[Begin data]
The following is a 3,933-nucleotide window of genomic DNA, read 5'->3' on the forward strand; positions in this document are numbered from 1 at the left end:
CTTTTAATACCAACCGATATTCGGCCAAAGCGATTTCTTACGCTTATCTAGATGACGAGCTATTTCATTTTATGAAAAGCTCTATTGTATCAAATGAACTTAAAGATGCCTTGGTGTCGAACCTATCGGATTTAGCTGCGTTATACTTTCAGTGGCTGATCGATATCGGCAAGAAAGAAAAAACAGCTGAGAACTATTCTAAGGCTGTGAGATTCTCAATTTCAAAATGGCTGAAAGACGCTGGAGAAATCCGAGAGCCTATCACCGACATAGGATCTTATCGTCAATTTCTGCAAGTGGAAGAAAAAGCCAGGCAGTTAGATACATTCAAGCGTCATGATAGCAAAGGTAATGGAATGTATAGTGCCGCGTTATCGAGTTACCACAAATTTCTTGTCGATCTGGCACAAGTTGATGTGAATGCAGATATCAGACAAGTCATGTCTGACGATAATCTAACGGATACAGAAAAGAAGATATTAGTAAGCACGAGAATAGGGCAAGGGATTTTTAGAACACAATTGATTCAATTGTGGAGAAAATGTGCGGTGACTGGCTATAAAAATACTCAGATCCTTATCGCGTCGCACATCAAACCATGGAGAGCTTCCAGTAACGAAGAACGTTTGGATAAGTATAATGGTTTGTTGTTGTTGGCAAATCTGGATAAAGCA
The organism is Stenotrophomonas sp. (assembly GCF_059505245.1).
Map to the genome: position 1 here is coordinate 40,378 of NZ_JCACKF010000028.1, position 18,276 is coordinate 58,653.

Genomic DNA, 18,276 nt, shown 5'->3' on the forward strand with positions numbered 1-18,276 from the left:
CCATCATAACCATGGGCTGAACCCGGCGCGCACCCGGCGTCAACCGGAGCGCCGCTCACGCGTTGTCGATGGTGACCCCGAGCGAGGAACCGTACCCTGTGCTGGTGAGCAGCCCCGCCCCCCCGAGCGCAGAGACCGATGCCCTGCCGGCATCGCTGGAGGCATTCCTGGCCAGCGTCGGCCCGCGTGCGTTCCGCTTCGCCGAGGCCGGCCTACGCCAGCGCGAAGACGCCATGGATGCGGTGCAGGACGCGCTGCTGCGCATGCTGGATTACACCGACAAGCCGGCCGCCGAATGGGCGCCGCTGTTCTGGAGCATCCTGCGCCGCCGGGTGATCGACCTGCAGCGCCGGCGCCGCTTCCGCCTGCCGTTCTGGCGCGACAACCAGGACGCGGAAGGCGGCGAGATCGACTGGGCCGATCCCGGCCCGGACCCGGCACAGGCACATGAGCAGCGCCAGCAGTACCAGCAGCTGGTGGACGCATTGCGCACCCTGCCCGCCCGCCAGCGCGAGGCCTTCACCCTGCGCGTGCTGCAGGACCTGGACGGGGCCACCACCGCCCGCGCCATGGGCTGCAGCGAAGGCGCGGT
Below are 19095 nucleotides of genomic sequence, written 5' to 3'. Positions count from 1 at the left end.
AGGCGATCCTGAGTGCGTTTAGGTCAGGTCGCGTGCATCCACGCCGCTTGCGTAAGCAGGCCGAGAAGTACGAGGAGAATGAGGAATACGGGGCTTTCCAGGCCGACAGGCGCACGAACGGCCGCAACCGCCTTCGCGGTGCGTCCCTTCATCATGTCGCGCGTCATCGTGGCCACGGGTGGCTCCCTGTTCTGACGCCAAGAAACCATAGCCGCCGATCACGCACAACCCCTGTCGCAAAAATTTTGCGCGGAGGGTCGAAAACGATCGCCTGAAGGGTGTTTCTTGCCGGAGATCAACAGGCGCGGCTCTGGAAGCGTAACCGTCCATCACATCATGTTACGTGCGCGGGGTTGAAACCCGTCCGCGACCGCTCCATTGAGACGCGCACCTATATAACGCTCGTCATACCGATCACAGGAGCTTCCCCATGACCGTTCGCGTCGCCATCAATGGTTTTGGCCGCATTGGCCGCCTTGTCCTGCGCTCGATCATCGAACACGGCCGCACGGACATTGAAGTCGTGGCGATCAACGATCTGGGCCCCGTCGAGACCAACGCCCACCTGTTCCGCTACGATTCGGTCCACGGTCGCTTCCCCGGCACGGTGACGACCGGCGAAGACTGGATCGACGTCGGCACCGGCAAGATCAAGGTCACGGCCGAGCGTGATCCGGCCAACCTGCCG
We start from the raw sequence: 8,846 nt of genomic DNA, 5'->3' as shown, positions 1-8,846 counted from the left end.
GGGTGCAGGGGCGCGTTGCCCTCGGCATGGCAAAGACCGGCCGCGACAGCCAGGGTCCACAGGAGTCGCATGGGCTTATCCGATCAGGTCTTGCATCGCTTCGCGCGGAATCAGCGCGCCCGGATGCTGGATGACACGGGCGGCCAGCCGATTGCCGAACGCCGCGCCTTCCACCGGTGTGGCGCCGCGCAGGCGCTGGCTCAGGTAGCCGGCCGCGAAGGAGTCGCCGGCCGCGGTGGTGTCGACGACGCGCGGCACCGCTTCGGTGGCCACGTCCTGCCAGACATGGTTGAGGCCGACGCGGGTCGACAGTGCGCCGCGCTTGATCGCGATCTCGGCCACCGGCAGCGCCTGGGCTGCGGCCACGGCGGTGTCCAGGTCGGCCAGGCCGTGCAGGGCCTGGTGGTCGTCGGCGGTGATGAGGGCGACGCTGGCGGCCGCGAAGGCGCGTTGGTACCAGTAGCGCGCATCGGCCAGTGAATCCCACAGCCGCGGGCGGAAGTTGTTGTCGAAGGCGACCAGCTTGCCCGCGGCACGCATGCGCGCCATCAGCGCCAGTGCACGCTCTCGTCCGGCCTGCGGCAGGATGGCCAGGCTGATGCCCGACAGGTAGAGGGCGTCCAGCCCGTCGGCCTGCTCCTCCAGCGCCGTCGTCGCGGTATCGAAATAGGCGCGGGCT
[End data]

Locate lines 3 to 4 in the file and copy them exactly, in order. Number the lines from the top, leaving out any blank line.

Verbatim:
The organism is Stenotrophomonas sp. (assembly GCF_059505245.1).
Map to the genome: position 1 here is coordinate 40,378 of NZ_JCACKF010000028.1, position 18,276 is coordinate 58,653.